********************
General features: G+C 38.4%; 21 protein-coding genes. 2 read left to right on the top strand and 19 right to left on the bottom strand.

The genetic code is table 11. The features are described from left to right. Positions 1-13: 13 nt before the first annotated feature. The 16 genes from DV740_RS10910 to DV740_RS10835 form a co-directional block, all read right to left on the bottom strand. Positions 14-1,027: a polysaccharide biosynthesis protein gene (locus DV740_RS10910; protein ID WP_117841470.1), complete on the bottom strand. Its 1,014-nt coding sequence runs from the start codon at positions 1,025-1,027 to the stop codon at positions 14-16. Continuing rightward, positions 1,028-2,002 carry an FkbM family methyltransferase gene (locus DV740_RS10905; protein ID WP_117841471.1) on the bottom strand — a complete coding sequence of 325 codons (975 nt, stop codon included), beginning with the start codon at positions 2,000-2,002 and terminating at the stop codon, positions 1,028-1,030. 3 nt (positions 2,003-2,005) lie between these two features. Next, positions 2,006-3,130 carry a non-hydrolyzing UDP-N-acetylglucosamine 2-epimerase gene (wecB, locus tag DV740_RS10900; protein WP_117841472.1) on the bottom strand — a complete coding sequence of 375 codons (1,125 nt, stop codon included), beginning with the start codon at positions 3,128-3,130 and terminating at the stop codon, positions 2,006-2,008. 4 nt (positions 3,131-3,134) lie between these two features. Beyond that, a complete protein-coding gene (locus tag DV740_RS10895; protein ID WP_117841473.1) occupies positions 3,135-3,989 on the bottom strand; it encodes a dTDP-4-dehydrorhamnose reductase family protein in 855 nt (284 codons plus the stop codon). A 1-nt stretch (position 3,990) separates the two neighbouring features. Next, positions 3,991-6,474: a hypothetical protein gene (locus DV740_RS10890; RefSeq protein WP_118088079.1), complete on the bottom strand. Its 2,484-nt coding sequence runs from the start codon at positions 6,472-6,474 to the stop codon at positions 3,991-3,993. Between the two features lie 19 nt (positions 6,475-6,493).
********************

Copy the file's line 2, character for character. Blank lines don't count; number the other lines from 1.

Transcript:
The genetic code is table 11. The features are described from left to right. Positions 1-13: 13 nt before the first annotated feature. The 16 genes from DV740_RS10910 to DV740_RS10835 form a co-directional block, all read right to left on the bottom strand. Positions 14-1,027: a polysaccharide biosynthesis protein gene (locus DV740_RS10910; protein ID WP_117841470.1), complete on the bottom strand. Its 1,014-nt coding sequence runs from the start codon at positions 1,025-1,027 to the stop codon at positions 14-16. Continuing rightward, positions 1,028-2,002 carry an FkbM family methyltransferase gene (locus DV740_RS10905; protein ID WP_117841471.1) on the bottom strand — a complete coding sequence of 325 codons (975 nt, stop codon included), beginning with the start codon at positions 2,000-2,002 and terminating at the stop codon, positions 1,028-1,030. 3 nt (positions 2,003-2,005) lie between these two features. Next, positions 2,006-3,130 carry a non-hydrolyzing UDP-N-acetylglucosamine 2-epimerase gene (wecB, locus tag DV740_RS10900; protein WP_117841472.1) on the bottom strand — a complete coding sequence of 375 codons (1,125 nt, stop codon included), beginning with the start codon at positions 3,128-3,130 and terminating at the stop codon, positions 2,006-2,008. 4 nt (positions 3,131-3,134) lie between these two features. Beyond that, a complete protein-coding gene (locus tag DV740_RS10895; protein ID WP_117841473.1) occupies positions 3,135-3,989 on the bottom strand; it encodes a dTDP-4-dehydrorhamnose reductase family protein in 855 nt (284 codons plus the stop codon). A 1-nt stretch (position 3,990) separates the two neighbouring features. Next, positions 3,991-6,474: a hypothetical protein gene (locus DV740_RS10890; RefSeq protein WP_118088079.1), complete on the bottom strand. Its 2,484-nt coding sequence runs from the start codon at positions 6,472-6,474 to the stop codon at positions 3,991-3,993. Between the two features lie 19 nt (positions 6,475-6,493).